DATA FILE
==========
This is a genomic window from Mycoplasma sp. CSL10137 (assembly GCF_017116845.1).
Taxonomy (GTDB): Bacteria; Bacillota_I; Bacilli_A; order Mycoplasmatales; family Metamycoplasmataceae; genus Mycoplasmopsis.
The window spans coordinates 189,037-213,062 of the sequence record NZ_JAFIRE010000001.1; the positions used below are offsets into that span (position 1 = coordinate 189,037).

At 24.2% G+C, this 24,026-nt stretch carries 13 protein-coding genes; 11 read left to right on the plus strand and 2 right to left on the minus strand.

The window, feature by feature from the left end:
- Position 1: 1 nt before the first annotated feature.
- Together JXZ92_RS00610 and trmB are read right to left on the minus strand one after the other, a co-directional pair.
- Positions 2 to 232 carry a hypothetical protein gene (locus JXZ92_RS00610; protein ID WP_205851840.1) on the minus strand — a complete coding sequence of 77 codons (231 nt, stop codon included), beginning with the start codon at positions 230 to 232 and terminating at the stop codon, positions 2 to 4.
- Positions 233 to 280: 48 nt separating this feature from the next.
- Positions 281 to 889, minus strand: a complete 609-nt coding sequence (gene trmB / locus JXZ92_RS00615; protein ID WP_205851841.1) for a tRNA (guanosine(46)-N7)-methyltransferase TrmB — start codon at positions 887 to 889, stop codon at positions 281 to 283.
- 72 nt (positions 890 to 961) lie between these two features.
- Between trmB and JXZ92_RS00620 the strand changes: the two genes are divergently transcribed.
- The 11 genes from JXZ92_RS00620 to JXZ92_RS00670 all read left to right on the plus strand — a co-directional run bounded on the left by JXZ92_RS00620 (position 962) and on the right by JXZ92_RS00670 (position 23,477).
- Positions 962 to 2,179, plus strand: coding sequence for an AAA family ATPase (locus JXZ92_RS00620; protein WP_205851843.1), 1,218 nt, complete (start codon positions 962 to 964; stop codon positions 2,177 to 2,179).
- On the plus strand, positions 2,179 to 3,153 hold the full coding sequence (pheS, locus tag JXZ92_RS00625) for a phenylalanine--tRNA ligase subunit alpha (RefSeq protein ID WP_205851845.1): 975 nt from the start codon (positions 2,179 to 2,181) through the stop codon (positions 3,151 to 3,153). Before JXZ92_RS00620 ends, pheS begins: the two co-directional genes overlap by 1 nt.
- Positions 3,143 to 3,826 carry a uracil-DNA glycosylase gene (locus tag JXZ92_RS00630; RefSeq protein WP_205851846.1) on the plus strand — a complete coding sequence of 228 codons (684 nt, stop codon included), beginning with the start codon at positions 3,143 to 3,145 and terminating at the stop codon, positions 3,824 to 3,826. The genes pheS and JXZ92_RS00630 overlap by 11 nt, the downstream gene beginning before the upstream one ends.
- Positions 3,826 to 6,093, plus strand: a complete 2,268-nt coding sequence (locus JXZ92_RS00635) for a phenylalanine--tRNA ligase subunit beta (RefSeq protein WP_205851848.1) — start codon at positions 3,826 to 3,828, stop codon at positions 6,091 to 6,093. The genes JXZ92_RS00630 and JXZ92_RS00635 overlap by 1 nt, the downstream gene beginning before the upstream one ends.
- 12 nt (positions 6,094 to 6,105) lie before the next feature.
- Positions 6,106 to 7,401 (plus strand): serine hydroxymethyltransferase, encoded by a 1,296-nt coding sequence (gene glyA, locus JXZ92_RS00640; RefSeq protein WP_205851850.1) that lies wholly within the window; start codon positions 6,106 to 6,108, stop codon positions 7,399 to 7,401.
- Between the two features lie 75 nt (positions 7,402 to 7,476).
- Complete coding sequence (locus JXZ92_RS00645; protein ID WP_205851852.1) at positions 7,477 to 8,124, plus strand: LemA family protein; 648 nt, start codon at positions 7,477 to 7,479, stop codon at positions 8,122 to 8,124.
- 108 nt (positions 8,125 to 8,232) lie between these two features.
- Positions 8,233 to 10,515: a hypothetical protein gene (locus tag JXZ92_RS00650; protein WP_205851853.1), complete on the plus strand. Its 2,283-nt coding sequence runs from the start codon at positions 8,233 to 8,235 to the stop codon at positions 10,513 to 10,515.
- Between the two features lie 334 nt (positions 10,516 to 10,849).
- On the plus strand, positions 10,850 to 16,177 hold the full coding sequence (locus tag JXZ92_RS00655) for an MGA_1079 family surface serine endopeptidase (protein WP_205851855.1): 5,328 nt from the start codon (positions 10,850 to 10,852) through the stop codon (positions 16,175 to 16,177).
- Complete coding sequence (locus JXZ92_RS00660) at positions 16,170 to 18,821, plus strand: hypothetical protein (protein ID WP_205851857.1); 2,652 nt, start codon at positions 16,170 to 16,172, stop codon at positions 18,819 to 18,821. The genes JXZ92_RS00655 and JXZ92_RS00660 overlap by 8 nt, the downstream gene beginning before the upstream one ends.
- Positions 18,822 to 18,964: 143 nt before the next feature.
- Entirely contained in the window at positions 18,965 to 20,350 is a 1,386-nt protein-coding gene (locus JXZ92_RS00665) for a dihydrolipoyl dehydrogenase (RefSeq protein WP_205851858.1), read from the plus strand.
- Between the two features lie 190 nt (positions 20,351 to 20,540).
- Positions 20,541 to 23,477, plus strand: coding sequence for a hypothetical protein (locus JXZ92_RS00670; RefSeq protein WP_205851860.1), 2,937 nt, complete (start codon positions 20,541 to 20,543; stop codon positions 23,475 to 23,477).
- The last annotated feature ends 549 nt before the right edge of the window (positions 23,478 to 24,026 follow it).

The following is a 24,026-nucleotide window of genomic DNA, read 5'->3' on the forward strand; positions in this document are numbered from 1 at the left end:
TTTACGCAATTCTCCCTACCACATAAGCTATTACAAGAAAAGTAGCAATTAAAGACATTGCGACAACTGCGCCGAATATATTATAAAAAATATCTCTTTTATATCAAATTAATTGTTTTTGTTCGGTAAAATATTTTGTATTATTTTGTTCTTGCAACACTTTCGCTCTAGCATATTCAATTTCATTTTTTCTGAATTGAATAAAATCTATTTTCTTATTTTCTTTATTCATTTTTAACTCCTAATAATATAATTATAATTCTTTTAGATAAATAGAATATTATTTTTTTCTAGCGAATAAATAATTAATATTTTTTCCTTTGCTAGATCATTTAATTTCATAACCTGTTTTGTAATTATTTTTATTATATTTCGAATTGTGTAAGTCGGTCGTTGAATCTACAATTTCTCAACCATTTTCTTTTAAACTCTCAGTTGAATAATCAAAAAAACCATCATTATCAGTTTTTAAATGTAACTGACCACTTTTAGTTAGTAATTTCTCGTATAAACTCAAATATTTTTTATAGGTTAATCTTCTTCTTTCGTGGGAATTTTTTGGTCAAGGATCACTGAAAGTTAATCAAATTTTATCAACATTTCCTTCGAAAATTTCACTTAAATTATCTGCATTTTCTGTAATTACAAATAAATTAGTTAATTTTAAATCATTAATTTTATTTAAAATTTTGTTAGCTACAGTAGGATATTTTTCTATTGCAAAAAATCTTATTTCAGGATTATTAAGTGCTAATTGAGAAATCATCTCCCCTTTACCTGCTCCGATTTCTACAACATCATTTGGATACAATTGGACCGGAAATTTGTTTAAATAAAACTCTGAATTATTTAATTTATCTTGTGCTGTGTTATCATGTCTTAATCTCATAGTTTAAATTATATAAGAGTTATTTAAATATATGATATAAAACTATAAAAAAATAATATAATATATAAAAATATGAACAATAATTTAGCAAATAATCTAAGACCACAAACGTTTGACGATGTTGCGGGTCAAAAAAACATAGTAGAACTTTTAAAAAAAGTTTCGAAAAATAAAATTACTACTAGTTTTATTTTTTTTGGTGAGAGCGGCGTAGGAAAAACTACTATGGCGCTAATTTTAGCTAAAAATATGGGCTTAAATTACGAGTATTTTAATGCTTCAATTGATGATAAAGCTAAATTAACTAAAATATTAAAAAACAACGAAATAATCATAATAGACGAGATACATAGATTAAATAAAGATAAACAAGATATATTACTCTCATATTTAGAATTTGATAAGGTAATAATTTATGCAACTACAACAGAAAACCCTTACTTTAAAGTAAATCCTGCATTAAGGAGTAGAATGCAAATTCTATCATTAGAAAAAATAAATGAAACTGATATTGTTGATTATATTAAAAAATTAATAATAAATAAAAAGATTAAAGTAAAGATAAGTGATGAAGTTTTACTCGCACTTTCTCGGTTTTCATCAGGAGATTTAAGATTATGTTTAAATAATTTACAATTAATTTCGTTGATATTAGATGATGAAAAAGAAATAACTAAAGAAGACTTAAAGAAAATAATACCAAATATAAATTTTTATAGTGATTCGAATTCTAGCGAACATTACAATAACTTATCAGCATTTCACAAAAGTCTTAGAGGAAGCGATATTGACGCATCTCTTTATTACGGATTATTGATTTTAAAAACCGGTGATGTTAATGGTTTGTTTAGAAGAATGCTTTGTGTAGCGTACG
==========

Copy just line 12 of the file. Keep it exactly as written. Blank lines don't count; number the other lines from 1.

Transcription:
- Between trmB and JXZ92_RS00620 the strand changes: the two genes are divergently transcribed.